Q    Can you give us any more of a readout on the Sarkozy meeting, what things came up with Libya and other sorts of —

     SENIOR ADMINISTRATION OFFICIAL:  I mean, they did do a stand-up.  You guys were there, right?  So you — I think those words sort of speak for themselves.  I’m happy to do G8 stuff, but probably shouldn’t do the bilat.

     Q    Is there anything else, just quickly from the Arab Spring declaration, that you would just kind of note for us?  I mean, the $20 billion seems to be the big takeaway a lot of people are writing about.

     SENIOR ADMINISTRATION OFFICIAL:  I wouldn’t — more important than any numerical figure is I think the vision that it lays out, which is consistent with the vision that was laid out in the President’s speech, that there is a financial stabilization component; there is a component focused on reforming and modernizing these economies, including developing private sector entrepreneurship and job creation — very important where they have large unemployed young populations; and it’s important to integrate these economies with each other, in the region, and with the global economy.  This region trades less than virtually any other region.  I mean, I think there was a figure in the President’s speech about 300 million people trading less than Switzerland’s 8 million people. 

     And this is going to be largely a case of trade, not aid, and investment, not assistance, over time.  It’s really about establishing the conditions under which the private sectors in these economies can flourish, attract capital both domestically and from abroad, create jobs, particularly for the young people, and grow — and grow in a way in the benefits are broadly shared.

     Q    Is there anything you could say about the parallels with Central Europe, about specific institutions like Enterprise Funds and things like that, that can be implemented that are similar?

     SENIOR ADMINISTRATION OFFICIAL:  Sure.  Well, first and foremost, I’d start with the EBRD, the European Bank for Reconstruction and Development, where the G8 has agreed to reorient it so that it can expand its geographic mandate.  It’s an institution that’s got great expertise, staff, facilities, and resources focused on transition.  And while the transition in each country is different, it is well placed to bring that expertise from its Central and Eastern Europe experience to this region.  So that’s I think a very important institutional outcome of this.  Again, the President called for it in his speech, and the G8 embraced it today.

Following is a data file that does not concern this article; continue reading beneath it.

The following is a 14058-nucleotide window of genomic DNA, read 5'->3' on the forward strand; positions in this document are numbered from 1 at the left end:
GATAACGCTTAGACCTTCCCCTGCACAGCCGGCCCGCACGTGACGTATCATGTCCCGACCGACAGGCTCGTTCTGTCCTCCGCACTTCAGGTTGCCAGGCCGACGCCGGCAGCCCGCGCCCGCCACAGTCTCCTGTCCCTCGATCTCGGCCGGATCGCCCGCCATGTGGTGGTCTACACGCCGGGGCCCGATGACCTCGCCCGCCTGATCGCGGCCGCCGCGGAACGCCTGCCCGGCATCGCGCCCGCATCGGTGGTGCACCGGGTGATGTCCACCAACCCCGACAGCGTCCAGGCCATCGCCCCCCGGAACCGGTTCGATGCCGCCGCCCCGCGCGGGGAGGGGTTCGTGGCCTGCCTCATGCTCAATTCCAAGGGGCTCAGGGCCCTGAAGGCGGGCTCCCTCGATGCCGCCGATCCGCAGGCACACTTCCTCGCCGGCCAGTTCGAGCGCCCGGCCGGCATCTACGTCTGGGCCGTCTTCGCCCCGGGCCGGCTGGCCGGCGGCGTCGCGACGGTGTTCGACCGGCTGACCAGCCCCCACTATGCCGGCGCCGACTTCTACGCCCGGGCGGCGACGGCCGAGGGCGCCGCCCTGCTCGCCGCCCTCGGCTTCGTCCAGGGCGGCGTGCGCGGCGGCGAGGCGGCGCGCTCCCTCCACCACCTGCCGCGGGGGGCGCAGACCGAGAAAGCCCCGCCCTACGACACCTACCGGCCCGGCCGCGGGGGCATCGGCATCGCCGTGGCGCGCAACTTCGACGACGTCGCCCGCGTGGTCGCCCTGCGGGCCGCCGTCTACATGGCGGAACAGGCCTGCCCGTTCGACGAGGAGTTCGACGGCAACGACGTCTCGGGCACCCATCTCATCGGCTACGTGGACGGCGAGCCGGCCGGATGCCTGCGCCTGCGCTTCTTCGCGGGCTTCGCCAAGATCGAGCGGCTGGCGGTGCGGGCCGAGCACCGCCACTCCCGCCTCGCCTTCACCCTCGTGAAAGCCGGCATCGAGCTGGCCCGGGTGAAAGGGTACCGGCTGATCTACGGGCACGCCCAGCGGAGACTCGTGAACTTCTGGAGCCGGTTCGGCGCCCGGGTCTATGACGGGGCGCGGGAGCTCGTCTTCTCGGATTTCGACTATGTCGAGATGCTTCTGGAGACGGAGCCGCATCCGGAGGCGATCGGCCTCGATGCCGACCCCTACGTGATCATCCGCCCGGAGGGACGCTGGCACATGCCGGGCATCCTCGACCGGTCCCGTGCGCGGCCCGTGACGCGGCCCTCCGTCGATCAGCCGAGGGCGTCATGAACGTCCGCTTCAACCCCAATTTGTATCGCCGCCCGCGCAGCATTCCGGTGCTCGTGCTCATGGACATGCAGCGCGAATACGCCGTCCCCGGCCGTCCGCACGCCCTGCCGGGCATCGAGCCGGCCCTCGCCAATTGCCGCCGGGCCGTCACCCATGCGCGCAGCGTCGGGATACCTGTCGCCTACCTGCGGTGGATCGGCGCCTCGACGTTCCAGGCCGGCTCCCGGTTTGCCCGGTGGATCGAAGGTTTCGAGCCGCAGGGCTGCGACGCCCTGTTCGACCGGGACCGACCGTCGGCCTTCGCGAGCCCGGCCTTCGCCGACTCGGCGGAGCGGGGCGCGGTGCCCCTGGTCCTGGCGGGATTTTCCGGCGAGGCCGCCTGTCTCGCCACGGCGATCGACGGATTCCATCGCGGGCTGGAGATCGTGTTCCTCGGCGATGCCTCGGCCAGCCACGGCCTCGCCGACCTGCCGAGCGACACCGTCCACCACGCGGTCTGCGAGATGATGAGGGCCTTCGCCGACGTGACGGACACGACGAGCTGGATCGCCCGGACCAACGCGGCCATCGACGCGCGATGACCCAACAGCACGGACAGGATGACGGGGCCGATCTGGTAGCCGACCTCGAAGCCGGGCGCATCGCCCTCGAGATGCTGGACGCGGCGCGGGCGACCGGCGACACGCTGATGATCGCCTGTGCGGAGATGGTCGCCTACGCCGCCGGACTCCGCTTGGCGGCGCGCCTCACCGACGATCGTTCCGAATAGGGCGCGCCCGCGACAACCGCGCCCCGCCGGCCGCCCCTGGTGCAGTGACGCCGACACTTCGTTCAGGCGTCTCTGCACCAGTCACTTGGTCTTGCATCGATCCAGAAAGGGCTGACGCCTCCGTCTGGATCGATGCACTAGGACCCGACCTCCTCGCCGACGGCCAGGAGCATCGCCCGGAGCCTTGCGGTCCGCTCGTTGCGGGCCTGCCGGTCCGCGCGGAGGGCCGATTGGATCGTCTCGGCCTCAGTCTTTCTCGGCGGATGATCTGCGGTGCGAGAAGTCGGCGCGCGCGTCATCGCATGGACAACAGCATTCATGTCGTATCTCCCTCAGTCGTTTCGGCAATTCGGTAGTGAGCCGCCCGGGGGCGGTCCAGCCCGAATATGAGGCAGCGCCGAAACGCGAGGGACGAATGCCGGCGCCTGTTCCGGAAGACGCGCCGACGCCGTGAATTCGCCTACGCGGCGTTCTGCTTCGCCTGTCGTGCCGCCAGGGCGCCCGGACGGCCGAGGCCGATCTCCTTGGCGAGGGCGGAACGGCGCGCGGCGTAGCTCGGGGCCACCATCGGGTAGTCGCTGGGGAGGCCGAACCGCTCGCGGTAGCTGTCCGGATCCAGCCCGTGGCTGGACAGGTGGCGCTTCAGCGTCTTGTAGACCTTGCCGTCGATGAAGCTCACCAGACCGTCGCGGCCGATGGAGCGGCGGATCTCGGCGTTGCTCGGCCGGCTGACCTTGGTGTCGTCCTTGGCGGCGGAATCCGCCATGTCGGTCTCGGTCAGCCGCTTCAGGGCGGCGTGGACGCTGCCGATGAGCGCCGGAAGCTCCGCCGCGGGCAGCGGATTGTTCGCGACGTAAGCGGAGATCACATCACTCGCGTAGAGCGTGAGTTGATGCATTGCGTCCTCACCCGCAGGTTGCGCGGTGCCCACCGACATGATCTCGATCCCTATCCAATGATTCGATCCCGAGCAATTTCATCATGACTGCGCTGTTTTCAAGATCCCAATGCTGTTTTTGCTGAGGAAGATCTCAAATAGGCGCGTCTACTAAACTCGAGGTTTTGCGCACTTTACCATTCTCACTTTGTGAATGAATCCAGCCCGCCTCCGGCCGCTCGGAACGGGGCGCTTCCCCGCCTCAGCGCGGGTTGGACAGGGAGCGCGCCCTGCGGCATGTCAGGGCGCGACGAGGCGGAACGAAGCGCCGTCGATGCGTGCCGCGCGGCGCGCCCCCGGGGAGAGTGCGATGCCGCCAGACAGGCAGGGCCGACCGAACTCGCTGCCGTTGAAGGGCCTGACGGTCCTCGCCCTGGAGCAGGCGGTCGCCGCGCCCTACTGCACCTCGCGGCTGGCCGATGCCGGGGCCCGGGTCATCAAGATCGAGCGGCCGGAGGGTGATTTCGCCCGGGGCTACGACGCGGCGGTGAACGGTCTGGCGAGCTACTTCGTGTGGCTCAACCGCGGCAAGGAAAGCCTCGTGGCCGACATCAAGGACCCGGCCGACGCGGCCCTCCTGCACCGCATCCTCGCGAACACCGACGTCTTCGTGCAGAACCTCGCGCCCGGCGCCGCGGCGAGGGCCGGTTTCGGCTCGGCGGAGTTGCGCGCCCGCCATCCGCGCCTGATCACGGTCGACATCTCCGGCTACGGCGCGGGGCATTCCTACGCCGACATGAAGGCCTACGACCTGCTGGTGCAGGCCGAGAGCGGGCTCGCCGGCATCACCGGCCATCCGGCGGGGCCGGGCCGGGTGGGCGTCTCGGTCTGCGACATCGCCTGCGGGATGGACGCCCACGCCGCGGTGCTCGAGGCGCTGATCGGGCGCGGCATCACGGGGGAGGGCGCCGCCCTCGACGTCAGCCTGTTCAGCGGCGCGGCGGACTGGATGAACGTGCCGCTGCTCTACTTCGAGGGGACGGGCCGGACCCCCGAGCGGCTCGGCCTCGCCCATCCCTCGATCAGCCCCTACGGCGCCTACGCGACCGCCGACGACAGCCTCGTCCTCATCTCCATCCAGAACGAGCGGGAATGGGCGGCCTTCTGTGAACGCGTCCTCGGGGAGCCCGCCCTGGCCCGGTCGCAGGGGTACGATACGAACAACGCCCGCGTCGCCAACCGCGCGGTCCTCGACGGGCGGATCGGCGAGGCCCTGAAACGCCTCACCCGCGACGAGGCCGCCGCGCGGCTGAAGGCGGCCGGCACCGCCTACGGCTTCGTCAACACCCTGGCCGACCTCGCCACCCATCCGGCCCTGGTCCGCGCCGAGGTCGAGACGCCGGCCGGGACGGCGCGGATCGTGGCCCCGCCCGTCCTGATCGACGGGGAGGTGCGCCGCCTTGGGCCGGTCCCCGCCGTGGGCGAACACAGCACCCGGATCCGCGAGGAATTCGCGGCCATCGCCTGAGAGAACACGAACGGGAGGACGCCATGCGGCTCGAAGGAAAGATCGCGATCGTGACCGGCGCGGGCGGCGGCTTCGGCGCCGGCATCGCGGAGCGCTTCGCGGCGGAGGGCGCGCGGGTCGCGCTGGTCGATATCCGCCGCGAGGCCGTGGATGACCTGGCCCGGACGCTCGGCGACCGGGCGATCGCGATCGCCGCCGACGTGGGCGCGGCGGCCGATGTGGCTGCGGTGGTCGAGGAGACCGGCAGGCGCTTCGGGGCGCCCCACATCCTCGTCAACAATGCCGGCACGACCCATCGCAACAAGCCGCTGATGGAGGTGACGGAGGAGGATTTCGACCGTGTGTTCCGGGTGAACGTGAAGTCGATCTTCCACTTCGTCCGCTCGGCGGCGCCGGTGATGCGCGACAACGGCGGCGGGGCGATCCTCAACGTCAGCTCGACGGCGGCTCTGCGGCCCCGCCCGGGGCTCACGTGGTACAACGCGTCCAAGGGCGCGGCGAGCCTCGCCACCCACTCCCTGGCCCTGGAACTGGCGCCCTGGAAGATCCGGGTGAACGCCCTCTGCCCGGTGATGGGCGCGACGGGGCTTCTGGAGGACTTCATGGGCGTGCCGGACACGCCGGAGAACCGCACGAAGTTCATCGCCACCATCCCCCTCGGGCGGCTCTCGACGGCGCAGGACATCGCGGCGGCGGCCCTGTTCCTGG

The President also had announced that we are seeking support for an Enterprise Fund in Congress.  And those were very successful in Central and Eastern Europe in terms of bringing private investment into the region and helping to develop the private sector in those countries, and we’ll try and do the same thing in Egypt and Tunisia as well.

     Q    Is there any disappointment that there haven’t been concrete pledges; that the G8 really isn’t a pledging forum anymore?

     SENIOR ADMINISTRATION OFFICIAL:  Well, I think — I mean, I don’t think we had any expectations this was going to be a pledging session.  Again, I think it’s actually more important — you know, the Central and Eastern experience is a two decade-long experience.  These are long, hard transitions to work through.  As actually the President said in the session this morning, there will be forward movement and backward movement — this is not a linear process; there will be ups and downs — and we need to be engaged for the long run.

     So I actually think the — much more important and enduring than a particular pledge for a couple years is this agreement on the economic vision for the region, the various stages and what’s necessary, the kind of institutions and processes that need to be set up to fulfill that.

     Q    You were going to give us some examples of — you said Sarkozy was good at managing discussions and pointing out when people had disagreements and —

     SENIOR ADMINISTRATION OFFICIAL:  I thought he was terrific — I’ll use the example of the climate change discussion yesterday. — I thought he was terrific in teasing out from the countries what their respective positions, concerns, objectives were; pointing out where they didn’t line up; and trying to find ways to put — bring people onto the same page.  So I thought he did a terrific job.

     That’s probably the clearest one.  I mean, he just — there were — climate change is an area where there are very different positions in the G8.  The U.S. is in one position, not being a member of Kyoto; you have other parties who are members of Kyoto and want to remain members of Kyoto; and other parties who might not want to remain members of Kyoto.  And trying to figure out what they’re going to do with Kyoto is going to be a bit part of what happens in Durban.

     Q    Is this different than you’d seen him in this type of role or forum before?

     SENIOR ADMINISTRATION OFFICIAL:  Well, personally, I had not seen him sort of chair a leaders meeting like this.  He is always a very articulate, energetic participant in these — in the G20s, in the G8s.  He has very interesting observations to make.  But I had not seen him in the role of managing the meeting.  I thought he did a terrific job.

     Q    Thanks for doing this.